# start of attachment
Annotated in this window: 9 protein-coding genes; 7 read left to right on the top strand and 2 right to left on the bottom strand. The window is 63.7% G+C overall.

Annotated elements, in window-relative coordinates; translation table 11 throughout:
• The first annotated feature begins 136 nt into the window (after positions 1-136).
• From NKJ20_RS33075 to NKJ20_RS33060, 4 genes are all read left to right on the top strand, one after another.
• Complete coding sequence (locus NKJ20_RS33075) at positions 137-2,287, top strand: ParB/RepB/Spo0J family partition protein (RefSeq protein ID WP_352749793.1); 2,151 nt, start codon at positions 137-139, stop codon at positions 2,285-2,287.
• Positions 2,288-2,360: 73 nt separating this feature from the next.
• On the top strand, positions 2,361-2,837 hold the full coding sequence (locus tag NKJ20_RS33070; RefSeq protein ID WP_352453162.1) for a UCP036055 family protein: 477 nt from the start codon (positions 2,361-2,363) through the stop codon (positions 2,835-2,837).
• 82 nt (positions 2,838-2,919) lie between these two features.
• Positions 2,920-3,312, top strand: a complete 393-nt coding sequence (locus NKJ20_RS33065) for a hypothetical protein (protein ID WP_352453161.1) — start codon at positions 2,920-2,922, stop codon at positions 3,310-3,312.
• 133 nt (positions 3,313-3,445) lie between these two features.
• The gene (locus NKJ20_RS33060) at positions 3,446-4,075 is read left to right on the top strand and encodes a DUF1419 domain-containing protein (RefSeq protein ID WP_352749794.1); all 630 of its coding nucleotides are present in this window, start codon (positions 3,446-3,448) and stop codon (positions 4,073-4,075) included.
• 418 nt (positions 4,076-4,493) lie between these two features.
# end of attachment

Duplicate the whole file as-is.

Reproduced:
Annotated in this window: 9 protein-coding genes; 7 read left to right on the top strand and 2 right to left on the bottom strand. The window is 63.7% G+C overall.

Annotated elements, in window-relative coordinates; translation table 11 throughout:
• The first annotated feature begins 136 nt into the window (after positions 1-136).
• From NKJ20_RS33075 to NKJ20_RS33060, 4 genes are all read left to right on the top strand, one after another.
• Complete coding sequence (locus NKJ20_RS33075) at positions 137-2,287, top strand: ParB/RepB/Spo0J family partition protein (RefSeq protein ID WP_352749793.1); 2,151 nt, start codon at positions 137-139, stop codon at positions 2,285-2,287.
• Positions 2,288-2,360: 73 nt separating this feature from the next.
• On the top strand, positions 2,361-2,837 hold the full coding sequence (locus tag NKJ20_RS33070; RefSeq protein ID WP_352453162.1) for a UCP036055 family protein: 477 nt from the start codon (positions 2,361-2,363) through the stop codon (positions 2,835-2,837).
• 82 nt (positions 2,838-2,919) lie between these two features.
• Positions 2,920-3,312, top strand: a complete 393-nt coding sequence (locus NKJ20_RS33065) for a hypothetical protein (protein ID WP_352453161.1) — start codon at positions 2,920-2,922, stop codon at positions 3,310-3,312.
• 133 nt (positions 3,313-3,445) lie between these two features.
• The gene (locus NKJ20_RS33060) at positions 3,446-4,075 is read left to right on the top strand and encodes a DUF1419 domain-containing protein (RefSeq protein ID WP_352749794.1); all 630 of its coding nucleotides are present in this window, start codon (positions 3,446-3,448) and stop codon (positions 4,073-4,075) included.
• 418 nt (positions 4,076-4,493) lie between these two features.